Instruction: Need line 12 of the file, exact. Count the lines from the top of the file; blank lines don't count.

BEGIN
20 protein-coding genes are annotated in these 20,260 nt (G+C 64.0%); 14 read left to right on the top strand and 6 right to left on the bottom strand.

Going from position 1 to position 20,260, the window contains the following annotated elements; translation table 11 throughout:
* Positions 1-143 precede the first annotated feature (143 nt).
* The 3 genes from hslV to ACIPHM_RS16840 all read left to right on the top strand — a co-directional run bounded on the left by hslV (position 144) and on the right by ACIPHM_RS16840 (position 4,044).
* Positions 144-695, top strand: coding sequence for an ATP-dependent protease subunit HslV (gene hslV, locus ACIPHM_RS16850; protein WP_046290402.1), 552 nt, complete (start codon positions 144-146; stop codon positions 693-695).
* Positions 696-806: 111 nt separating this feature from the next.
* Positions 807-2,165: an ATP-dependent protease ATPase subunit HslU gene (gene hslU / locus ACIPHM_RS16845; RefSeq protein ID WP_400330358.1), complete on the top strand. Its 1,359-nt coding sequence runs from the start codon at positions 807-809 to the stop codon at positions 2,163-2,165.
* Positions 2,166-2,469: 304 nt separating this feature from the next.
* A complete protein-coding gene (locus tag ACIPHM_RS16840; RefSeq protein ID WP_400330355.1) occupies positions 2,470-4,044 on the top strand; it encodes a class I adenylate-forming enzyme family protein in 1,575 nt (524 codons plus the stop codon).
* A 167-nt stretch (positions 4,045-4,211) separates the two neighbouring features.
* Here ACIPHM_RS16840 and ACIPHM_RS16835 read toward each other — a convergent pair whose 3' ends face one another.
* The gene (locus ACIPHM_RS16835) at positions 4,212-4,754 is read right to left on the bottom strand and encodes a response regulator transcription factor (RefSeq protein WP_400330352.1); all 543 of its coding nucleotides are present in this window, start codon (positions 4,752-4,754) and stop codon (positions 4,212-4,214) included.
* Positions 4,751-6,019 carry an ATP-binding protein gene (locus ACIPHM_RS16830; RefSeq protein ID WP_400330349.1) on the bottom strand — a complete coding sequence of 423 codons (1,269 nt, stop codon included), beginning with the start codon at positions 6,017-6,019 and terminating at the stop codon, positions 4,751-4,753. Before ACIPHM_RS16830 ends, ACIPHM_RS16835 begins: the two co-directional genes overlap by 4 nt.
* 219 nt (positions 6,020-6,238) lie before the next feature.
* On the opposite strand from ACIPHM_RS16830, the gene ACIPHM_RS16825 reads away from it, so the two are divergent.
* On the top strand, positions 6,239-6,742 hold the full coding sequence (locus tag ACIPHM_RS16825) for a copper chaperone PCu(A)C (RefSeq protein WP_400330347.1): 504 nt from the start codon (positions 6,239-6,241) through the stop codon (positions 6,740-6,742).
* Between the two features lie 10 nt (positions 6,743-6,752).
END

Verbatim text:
* The gene (locus ACIPHM_RS16835) at positions 4,212-4,754 is read right to left on the bottom strand and encodes a response regulator transcription factor (RefSeq protein WP_400330352.1); all 543 of its coding nucleotides are present in this window, start codon (positions 4,752-4,754) and stop codon (positions 4,212-4,214) included.